They started in Inuvik, Northwest Territories near the mouth of the McKenzie River (roughly 320 km or 200 miles east of the Alaskan border).  They rowed down the McKenzie into the Beaufort Sea and are now headed east-northeastward towards Banks Island (the westernmost large island of the Canadian Archipelago), but are currently rowing beside the Tuktoyaktuk Peninsula on the mainland.  They are less than 10% of their way to their destination, Pond Inlet.  Pond Inlet lies near the northern tip of Baffin Island, about 130 km (80 mi.) SE of the (eastern) northern tip of Baffin Island.  Baffin Island borders Baffin Bay, and Pond Inlet is about 600 km (375 mi.) SSW of Thule, Greenland (that is in turn south of Kane Basin & Nares Strait). 

If they were flying like a proverbial crow, it would be a 2100 km (1300 mi.) trip.
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Re: Tackling the Northwest Passage — in a rowboat
« Reply #16 on: July 19, 2013, 06:25:24 AM »
Thanks Jim Hunt, so the wind is a problem. But good to hear the hull withstands minor bumps well, it gives confidence that it'll withstand the heavier ice also at their speed. Looks like they'll have one to two days before the first (minor) route choice, the straight route might well clear in two days. At Cape Bathurst they'll have to make the big decision of whether to go straight towards Banks Island hoping the north shore of Amundsen will clear soon or will they follow the Canadian mainland coast, which is likely safer but possibly takes much longer. The route north of Banks Island will still be closed for them when they'd get there, if they try that road the quest is over sooner than intended. They'll end up floe hopping and as they cross the floe, it'll have moved the same distance backwards (similar to a story I heard about a Gulf of Bothnia fisherman, the fisherman went out one day and spent 3 days coming back.) Looks like there's no way of avoiding ice after Bathurst, that'll give the test to the oars and the team for the later challenges on route.
« Last Edit: July 19, 2013, 10:16:04 AM by Pmt111500 »
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Jim Hunt

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Re: Tackling the Northwest Passage — in a rowboat
« Reply #17 on: July 19, 2013, 12:54:02 PM »
So the wind is a problem.

Far too much from the northeast so far, it seems. However it looks like some westerlies are now heading in their direction:
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Re: Tackling the Northwest Passage — in a rowboat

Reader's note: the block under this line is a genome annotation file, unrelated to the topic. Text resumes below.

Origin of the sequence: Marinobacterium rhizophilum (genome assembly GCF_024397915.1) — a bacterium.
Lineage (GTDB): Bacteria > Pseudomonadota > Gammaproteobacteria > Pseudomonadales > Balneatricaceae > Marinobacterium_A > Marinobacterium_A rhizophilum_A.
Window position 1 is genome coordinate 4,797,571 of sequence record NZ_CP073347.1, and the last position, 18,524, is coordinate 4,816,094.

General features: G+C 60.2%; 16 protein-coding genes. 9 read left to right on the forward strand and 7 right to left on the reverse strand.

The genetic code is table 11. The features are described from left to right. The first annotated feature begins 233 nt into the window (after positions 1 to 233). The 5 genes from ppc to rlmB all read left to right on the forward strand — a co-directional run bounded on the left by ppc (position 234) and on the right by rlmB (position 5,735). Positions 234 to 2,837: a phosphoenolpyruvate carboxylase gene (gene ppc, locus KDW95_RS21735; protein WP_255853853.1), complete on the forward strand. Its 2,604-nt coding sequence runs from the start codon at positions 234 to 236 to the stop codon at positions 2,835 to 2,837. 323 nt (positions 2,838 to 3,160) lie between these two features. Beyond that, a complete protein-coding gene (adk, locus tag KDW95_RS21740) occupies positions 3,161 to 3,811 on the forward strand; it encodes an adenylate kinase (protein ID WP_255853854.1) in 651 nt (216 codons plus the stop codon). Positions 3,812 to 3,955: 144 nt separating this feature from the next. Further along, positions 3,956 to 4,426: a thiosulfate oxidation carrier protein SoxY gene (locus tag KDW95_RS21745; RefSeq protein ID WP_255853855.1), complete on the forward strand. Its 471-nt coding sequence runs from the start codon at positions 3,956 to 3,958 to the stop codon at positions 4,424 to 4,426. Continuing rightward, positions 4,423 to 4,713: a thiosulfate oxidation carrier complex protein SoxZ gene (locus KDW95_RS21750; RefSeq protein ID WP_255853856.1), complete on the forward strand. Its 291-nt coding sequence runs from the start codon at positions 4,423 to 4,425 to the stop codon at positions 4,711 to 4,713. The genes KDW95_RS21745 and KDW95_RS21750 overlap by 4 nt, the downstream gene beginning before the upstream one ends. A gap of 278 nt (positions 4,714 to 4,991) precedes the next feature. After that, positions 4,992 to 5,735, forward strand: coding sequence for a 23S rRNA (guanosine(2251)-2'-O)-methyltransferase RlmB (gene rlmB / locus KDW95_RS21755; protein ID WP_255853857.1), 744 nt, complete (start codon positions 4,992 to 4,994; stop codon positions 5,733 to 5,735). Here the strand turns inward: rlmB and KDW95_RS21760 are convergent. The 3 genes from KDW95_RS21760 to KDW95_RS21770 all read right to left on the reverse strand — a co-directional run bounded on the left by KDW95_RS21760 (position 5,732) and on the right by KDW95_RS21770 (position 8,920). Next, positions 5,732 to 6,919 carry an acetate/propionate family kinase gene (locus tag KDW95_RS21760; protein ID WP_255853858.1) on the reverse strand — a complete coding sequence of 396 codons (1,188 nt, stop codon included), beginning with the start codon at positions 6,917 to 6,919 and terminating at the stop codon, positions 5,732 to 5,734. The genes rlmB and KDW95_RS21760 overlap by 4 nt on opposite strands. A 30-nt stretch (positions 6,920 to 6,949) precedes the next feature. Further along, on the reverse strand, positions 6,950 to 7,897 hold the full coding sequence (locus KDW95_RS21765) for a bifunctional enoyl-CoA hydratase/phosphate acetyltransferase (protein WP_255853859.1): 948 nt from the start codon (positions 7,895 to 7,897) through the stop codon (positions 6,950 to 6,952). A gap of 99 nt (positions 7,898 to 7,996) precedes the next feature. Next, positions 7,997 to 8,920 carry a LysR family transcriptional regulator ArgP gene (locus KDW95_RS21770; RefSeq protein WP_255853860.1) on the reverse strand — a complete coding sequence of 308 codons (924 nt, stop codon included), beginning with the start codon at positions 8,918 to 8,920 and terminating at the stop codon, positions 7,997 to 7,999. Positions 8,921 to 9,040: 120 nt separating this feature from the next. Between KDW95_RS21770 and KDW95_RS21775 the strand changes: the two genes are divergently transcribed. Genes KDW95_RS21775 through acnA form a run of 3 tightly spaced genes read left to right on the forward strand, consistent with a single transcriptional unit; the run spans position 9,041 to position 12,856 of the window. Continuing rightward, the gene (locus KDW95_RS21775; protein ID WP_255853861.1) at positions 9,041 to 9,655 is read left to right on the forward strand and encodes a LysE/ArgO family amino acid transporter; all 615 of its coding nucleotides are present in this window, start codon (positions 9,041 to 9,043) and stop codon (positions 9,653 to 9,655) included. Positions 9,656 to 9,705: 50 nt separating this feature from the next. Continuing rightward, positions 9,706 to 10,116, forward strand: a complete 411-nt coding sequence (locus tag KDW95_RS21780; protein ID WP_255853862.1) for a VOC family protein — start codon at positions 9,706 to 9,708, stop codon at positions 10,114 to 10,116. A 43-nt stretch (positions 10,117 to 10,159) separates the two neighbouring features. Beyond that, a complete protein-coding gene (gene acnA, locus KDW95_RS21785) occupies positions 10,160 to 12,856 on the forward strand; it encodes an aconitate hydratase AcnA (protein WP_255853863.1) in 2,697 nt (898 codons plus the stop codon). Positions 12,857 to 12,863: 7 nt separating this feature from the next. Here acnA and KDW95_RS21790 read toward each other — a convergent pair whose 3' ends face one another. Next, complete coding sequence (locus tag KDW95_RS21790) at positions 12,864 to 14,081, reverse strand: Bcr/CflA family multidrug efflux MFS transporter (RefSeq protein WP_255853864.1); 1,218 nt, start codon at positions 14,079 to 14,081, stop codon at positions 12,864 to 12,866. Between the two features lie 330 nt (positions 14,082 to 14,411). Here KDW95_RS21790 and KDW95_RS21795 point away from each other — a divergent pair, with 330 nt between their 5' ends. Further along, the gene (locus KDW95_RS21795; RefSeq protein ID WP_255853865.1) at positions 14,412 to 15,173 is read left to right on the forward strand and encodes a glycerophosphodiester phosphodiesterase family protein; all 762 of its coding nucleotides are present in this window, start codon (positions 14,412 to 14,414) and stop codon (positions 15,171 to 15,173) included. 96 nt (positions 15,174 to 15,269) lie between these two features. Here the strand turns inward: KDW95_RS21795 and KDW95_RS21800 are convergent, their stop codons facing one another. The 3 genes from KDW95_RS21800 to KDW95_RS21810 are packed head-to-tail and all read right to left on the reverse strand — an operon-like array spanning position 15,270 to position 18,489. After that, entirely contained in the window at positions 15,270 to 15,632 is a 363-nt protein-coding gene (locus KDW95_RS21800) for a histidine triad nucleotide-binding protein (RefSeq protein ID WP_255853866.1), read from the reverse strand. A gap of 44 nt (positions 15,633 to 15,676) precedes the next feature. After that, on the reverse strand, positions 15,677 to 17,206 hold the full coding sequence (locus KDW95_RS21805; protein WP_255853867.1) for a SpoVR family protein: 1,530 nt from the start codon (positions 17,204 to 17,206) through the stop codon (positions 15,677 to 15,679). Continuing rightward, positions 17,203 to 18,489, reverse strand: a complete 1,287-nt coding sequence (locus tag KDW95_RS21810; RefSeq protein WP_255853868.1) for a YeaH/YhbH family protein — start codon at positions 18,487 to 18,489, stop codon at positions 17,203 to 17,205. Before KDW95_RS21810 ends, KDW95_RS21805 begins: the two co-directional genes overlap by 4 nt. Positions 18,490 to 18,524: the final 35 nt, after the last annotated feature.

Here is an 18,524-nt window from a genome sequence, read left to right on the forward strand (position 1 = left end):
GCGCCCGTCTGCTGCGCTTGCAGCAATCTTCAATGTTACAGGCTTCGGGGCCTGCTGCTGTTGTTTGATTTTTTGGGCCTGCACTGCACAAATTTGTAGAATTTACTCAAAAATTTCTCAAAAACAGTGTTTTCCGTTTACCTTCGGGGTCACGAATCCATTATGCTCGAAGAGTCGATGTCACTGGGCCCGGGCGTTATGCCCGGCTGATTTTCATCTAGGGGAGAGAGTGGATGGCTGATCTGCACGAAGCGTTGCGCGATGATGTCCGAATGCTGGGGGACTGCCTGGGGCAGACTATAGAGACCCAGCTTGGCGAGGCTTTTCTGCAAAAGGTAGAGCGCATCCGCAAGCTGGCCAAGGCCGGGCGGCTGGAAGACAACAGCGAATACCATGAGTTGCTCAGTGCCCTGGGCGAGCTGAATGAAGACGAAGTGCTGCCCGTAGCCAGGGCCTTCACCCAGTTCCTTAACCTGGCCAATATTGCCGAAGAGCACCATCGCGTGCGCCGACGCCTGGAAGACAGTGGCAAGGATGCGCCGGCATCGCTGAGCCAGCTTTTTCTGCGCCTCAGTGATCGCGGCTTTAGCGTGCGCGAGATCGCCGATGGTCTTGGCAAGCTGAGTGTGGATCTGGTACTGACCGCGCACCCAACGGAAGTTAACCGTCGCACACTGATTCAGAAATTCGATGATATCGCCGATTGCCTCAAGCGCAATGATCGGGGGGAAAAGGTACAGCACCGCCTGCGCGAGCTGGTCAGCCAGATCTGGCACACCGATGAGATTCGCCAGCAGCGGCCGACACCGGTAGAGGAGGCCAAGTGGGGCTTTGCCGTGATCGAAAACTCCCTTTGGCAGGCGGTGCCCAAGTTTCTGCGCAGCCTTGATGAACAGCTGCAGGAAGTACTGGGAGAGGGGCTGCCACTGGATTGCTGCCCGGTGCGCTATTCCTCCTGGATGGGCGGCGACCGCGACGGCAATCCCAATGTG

« Reply #18 on: July 19, 2013, 04:43:05 PM »
Ok, that'll take some courage to take advantage of. What I know of rowing, in heavy winds, keep the stern or bow to the wind, no matter what, if possible for the waves... The one crossing in Baltic I did in heavier wind over a 300m sound in breaking waves ended up some 150 m from where I intended, for believing I could just cross it keeping to bow to the destination. Sidewind swept me away in no time.
« Last Edit: July 19, 2013, 05:32:42 PM by Pmt111500 »
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Tor Bejnar

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Re: Tackling the Northwest Passage — in a rowboat
« Reply #19 on: July 20, 2013, 11:46:30 PM »
Weather reports for towns along the NW Passage available:  http://www.athropolis.com/map2.htm

The rowers are not too terribly far from Tuktoyaktuk with reported weather (as an example of what is available from this site):
Quote
Weather report as of 46 minutes ago (21:00 UTC):
The wind was blowing at a speed of 6.2 meters per second (13.8 miles per hour) from East/Northeast in Tuktoyaktuk, Canada. The temperature was 15 degrees Celsius (59 degrees Fahrenheit). Air pressure was 1,018 hPa (30.06 inHg). Relative humidity was 54.8%. There were a few clouds at a height of 213 meters (700 feet), a few clouds at a height of 2438 meters (8000 feet) and broken clouds at a height of 6706 meters (22000 feet). The visibility was 24.1 kilometers (15.0 miles).
The headwind continues.
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Tor Bejnar

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Re: Tackling the Northwest Passage — in a rowboat
« Reply #20 on: July 23, 2013, 03:19:48 PM »
Tailwind today:
Quote
Weather report as of 17 minutes ago (13:00 UTC):  The wind was blowing at a speed of 4.1 meters per second (9.2 miles per hour) from Southwest in Tuktoyaktuk, Canada. The temperature was 16 degrees Celsius (61 degrees Fahrenheit)....
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Re: Tackling the Northwest Passage — in a rowboat
« Reply #21 on: July 23, 2013, 04:13:01 PM »
They've successfully crossed Liverpool Bay now, but I fear the westerly winds will be freshening up considerably in the not too distant future.
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Re: Tackling the Northwest Passage — in a rowboat
« Reply #22 on: July 23, 2013, 06:06:14 PM »
They've successfully crossed Liverpool Bay now, but I fear the westerly winds will be freshening up considerably in the not too distant future.

This is when the two Royal Marines left Inuvik in 2009 to traverse the NW Passage in an open boat, they made it to Gjoa Havn by the first week of Sept.

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Re: Tackling the Northwest Passage — in a rowboat
« Reply #23 on: July 23, 2013, 06:39:59 PM »
Thanks for the heads up Phil. I wasn't familiar with the story: